Newsletter

Stay up to date with the latest from MAKERS delivered straight to your inbox. Sign up for new stories from trailblazing women, a big dose of inspiration, and exclusive MAKERS content.

Newsletter Confirmation

Thank you for joining! Please check your inbox for our special welcome letter
with exclusive updates from MAKERS.

MAKERS Moment

60s Social Justice

60s Social Justice

More From Charlotte

In this video

Bunch talks about how the women's movement grew out of the sexism present in the anti-war and Civil Rights movements.

Charlotte's Biography

Childhood Career Ambitions: Missionary

First Paying Job: Sales clerk at a five and dime store

Historical Inspiration: Jane Adams

Three Words to Describe Herself: Activist, strategist, and organizer

Women worldwide, “are routinely subject to torture, starvation, terrorism, humiliation, mutilation, and even murder simply because they are female,” wrote Charlotte Bunch in 1990. Against any other group, such crimes “would be recognized as a civil and political emergency…yet despite a clear record of deaths and demonstrable abuse, women’s rights are not commonly classified as human rights.” By the time she made that basic and chilling observation, Bunch had already logged more than two decades of leadership in the women’s movement as a distinguished scholar and writer. She was just getting started.  As founder of the Center for Women's Global Leadership at Rutgers University in 1989, she moved to celebrate the diversity of international cultures and experiences while joining the dire struggles for justice shared by women across the planet. Bunch’s analytical and moral clarity electrified the discussion. And when then-First Lady Hillary Clinton hammered home the formulation “women’s rights are human rights” at 1995’s Fourth World Conference on Women in Beijing, she made Bunch’s insights an international sensation.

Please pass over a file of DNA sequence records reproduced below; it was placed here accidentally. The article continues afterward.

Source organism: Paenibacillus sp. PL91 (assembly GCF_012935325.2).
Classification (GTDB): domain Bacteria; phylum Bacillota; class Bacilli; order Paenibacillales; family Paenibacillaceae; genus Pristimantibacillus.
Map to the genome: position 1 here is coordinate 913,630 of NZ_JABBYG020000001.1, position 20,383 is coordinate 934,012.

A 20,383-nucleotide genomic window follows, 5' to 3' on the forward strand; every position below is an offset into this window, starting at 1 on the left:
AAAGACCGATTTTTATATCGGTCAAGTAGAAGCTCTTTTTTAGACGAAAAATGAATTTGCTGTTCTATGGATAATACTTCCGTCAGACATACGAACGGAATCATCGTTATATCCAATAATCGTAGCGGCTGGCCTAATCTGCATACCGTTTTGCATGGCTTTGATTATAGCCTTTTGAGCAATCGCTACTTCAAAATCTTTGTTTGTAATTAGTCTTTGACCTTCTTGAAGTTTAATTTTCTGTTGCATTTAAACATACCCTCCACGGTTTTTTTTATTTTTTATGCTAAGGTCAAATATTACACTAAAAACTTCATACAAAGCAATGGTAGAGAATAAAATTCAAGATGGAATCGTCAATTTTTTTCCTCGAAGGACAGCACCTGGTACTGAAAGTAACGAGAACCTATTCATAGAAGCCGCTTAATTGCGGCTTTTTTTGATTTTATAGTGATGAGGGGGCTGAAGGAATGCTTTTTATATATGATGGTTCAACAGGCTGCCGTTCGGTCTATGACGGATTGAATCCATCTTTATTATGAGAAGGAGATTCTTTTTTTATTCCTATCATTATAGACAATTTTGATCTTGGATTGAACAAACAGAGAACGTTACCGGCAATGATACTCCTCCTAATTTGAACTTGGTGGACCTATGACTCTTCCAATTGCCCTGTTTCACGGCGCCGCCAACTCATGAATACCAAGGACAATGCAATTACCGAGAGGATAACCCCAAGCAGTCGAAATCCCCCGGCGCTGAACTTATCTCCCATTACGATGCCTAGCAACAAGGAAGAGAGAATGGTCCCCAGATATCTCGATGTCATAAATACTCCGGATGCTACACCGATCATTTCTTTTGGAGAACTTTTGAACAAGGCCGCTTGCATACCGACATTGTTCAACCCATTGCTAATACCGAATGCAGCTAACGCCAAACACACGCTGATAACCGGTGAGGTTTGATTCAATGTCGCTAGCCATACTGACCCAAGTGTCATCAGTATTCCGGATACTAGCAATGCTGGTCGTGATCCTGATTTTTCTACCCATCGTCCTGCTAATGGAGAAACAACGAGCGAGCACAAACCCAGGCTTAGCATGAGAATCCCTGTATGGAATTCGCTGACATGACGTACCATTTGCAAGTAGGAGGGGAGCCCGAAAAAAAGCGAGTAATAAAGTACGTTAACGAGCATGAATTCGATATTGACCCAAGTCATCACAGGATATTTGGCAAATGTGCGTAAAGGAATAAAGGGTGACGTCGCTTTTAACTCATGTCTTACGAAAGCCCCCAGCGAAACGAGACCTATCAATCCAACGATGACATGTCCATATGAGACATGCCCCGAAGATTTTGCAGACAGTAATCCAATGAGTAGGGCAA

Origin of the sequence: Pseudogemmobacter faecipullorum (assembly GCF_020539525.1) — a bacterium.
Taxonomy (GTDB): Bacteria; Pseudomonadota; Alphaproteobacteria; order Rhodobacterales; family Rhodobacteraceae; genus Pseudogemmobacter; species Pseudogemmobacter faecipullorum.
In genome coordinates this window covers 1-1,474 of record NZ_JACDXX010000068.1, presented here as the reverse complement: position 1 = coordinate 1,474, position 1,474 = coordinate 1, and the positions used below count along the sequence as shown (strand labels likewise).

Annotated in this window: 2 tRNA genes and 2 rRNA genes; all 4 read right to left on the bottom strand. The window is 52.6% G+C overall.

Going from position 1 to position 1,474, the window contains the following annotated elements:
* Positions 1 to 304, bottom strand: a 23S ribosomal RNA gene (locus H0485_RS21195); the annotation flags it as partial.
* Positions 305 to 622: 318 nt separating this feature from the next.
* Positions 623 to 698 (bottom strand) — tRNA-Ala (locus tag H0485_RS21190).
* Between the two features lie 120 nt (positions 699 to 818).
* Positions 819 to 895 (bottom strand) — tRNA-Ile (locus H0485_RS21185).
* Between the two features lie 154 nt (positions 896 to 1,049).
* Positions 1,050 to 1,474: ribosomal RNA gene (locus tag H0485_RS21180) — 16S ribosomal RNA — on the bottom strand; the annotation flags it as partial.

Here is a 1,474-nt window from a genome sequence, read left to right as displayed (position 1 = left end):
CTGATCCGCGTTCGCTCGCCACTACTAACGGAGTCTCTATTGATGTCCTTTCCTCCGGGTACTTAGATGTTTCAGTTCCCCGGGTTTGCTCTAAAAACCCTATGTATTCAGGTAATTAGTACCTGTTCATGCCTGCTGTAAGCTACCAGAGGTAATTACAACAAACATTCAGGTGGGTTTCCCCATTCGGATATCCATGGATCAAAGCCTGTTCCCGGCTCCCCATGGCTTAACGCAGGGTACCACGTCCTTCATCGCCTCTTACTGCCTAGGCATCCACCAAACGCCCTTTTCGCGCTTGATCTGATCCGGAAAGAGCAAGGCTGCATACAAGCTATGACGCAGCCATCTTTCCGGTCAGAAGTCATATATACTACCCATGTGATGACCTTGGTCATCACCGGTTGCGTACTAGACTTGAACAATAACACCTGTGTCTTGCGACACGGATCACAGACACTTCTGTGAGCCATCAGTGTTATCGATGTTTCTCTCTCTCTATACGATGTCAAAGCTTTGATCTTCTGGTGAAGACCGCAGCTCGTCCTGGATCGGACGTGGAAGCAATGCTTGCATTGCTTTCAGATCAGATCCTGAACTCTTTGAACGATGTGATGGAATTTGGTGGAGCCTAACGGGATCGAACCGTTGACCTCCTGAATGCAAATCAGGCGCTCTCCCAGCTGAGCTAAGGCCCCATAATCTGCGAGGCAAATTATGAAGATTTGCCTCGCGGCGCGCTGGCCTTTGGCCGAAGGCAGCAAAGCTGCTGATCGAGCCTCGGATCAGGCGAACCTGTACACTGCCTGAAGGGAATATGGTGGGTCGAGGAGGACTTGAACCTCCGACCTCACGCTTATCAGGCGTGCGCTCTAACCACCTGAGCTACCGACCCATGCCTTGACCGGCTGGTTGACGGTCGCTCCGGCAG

Bunch is still fighting--working with the UN and with CWGL, and traveling and speaking on behalf of women everywhere. She’s a recipient of the White House Eleanor Roosevelt Award, a member of the National Women's Hall of Fame and was one of the “1000 Women Peace Makers” nominated for the Nobel Peace Prize.

Related Videos

Amy Richards
Amy Richards
Co-Founder, Third Wave Foundation

Richards is best known for creating the Third Wave Foundation as well as for her writings on contemporary feminism. Besides her books, Manifesta, Grassroots and Opting In, Richard&...

Nevine Michaan
Nevine Michaan
Teaching Yoga to Women

Nevine Michaan was born in Egypt in 1954 and moved to New Rochelle, New York at the age of three. She began studying meditation and yoga after college, and soon began training in N...

Carrie Brownstein
Carrie Brownstein
Musician & Actor

Born and raised in Washington, Portlandia's Carrie Brownstein started her career in music at The Evergreen State College. It was 1995 when she became the guitarist and vocalist...

Faith Ringgold
Faith Ringgold
Artist & Activist

Faith Ringgold is one of America’s most gifted and generous visual storytellers. Though originally trained as a painter, she has worked to superb effect across media. Ringgol...